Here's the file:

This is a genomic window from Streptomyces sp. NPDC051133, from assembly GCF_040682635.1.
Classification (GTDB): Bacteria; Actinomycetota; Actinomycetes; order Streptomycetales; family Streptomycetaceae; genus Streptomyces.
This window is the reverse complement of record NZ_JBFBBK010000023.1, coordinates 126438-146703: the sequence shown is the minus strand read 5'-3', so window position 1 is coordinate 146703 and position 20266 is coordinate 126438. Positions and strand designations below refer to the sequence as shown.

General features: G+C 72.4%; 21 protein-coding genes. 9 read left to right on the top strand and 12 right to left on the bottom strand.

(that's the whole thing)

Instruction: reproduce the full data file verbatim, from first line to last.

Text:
This is a genomic window from Streptomyces sp. NPDC051133, from assembly GCF_040682635.1.
Classification (GTDB): Bacteria; Actinomycetota; Actinomycetes; order Streptomycetales; family Streptomycetaceae; genus Streptomyces.
This window is the reverse complement of record NZ_JBFBBK010000023.1, coordinates 126438-146703: the sequence shown is the minus strand read 5'-3', so window position 1 is coordinate 146703 and position 20266 is coordinate 126438. Positions and strand designations below refer to the sequence as shown.

General features: G+C 72.4%; 21 protein-coding genes. 9 read left to right on the top strand and 12 right to left on the bottom strand.